A crucial change came with the arrival of a new managing director, who prompted a reassessment of the insurance values. Following some very approximate calculations made by the new managing director it was agreed that the building was probably significantly underinsured and that a longer business interruption indemnity period was required.
Provisionally we agreed to increase the building sum insured from £900k to £2mn as a temporary measure and provide him with details of a professional valuation company who could assist with a an accurate figure.
CPA – our preferred professional valuation service provider - sent one of their surveyors out within 7 days to do a valuation on 24th October and on 27th October provided a valuation report to the client which recommended a building sum insured of £3.35mn. Following discussion with the client, it was agreed to increase the buildings sum insured and also increase the indemnity period from 12 to 24 months from the renewal date on 1st November.
Food for thought...
Some indicators you may be underinsured…
- Significant currency fluctuations
- Building being listed, made of stone, or was constructed prior to 1920.
- The building, or Machinery, Plant & contents have not had a professional valuation within the last 3 years.
- The building has recently been altered or extended or is in an unusual location, perhaps with restricted access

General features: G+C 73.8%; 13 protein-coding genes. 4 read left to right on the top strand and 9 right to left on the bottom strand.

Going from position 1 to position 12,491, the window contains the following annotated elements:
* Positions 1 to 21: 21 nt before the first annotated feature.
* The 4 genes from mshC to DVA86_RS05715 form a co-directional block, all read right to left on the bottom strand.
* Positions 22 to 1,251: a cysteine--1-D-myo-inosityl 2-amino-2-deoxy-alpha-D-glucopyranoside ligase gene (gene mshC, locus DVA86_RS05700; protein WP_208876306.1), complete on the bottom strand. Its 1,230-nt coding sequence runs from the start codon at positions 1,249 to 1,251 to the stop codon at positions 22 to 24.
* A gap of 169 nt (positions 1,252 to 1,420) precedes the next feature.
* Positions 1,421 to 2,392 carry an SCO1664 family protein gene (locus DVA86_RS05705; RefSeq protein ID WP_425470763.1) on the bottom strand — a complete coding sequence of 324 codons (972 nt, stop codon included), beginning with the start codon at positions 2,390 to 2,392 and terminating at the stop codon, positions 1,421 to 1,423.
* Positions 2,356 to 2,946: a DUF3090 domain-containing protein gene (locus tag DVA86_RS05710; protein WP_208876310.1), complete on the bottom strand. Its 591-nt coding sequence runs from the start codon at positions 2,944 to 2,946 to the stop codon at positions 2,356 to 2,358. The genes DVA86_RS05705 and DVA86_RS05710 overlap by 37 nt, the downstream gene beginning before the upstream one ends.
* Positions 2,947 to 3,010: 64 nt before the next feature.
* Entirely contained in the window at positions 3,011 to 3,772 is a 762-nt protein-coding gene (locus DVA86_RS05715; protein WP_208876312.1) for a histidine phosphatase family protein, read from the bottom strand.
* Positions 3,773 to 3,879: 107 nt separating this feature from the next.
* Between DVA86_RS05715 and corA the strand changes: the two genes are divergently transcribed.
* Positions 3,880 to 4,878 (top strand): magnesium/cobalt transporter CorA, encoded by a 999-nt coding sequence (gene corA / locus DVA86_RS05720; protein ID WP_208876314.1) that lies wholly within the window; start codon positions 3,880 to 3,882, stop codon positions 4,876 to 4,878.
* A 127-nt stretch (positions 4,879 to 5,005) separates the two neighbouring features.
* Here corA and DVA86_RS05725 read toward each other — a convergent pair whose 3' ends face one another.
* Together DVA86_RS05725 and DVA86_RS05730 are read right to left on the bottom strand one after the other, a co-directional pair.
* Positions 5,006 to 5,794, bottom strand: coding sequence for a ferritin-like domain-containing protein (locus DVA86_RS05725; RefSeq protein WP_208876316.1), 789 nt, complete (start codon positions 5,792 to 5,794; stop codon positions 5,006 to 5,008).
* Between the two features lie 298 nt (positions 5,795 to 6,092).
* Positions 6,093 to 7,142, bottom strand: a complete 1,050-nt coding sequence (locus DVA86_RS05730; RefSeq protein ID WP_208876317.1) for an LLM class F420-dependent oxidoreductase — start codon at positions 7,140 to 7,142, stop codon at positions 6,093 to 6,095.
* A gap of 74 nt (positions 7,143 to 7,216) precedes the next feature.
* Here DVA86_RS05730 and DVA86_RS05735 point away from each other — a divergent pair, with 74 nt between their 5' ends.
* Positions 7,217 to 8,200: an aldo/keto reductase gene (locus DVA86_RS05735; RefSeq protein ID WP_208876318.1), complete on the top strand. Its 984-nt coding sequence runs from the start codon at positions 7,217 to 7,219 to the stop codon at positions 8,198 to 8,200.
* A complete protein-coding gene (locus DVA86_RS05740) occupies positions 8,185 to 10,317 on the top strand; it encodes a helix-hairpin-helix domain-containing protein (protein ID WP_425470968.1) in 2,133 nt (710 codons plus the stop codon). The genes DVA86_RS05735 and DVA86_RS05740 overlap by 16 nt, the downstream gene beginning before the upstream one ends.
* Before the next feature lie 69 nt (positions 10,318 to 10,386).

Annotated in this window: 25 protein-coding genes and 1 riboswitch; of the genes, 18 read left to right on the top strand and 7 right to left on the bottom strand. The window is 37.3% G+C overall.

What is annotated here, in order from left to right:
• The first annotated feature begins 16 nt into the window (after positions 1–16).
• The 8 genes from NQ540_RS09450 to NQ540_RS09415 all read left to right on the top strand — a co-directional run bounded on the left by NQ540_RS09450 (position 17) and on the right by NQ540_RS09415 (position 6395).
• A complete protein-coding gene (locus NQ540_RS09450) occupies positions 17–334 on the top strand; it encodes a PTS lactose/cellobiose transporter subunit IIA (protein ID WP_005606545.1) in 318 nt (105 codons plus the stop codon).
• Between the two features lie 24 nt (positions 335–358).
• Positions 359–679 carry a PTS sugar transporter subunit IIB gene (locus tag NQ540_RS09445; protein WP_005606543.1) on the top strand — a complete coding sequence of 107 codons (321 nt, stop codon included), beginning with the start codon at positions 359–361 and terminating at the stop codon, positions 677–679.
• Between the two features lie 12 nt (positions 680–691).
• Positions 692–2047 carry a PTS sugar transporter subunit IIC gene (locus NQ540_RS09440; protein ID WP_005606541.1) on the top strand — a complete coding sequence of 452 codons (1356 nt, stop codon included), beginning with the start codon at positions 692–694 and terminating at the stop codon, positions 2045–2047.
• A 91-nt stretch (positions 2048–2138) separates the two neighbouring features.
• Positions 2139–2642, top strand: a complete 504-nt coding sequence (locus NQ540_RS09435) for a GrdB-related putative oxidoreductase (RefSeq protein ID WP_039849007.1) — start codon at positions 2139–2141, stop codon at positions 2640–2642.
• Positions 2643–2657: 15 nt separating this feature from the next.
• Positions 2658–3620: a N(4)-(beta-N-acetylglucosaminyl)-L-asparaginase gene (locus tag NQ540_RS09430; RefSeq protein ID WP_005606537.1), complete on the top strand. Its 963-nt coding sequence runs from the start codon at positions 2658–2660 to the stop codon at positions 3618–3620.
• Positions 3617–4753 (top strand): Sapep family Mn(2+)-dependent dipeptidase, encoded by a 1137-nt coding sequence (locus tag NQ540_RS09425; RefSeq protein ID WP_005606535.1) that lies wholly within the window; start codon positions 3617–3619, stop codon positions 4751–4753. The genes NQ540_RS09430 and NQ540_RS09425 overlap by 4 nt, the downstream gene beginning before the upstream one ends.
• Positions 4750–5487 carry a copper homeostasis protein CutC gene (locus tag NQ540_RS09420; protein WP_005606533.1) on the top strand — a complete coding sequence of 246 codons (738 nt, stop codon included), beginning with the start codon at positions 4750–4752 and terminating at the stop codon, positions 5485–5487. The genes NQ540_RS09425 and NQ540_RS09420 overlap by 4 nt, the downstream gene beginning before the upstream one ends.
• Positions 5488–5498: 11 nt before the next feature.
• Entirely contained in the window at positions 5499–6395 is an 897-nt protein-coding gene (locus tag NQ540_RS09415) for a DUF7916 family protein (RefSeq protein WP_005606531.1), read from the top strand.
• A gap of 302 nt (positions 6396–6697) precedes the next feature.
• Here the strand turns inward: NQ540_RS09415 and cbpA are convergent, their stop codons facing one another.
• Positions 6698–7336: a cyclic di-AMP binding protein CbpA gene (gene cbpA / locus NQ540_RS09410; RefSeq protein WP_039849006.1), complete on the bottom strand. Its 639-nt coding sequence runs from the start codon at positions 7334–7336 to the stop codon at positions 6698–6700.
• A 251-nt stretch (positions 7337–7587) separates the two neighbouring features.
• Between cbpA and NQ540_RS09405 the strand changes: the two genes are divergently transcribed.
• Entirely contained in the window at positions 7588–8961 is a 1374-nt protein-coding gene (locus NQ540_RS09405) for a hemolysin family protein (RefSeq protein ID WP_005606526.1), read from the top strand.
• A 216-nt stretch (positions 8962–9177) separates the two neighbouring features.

- The property is finished to a significantly higher standard than normal or has 'eco-friendly' features.
- The value is based on developer's costs, which are often much lower than one-off rebuilding costs due to economies of scale at the time of build.
- You only cover an indemnity period of 12 months on your Business Interruption cover.
- You haven't factored in costs for outbuildings, car parks, driveways, gates, fences, boundary walls, paving or lighting.
...When did you last undertake a professional review of your sums insured?
Business insurance from Towergate
At Towergate we don’t just offer traditional insurance broking: we believe that prevention is better than cure. That is why we have our own risk management consultancy focusing on pre-loss mitigation and business continuity, and have developed our own business interruption calculator.
We engage actively with insurers and our clients to obtain protection for businesses of all sizes. Our wide range of covers help protect your organisation should the worst happen.
We are passionate about tackling the unprecedented levels of underinsurance in the UK: watch our video on how to avoid this for your business
About the author
Mark Brannon Cert CII is a respected industry leader with over 17 years’ industry experience in a variety of roles within the business insurance sector. He works across a wide spectrum of insurance product and policy development, delivery and optimisation for clients, including claims, insurer relationships, marketing and communications, and risk management.
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The information contained in this bulletin is based on sources that we believe are reliable and should be understood as general risk management and insurance information only. It is not intended to be taken as advice with respect to any specific or individual situation and cannot be relied upon as such. If you wish to discuss your specific requirements, please do not hesitate to contact your usual Towergate Insurance Brokers adviser.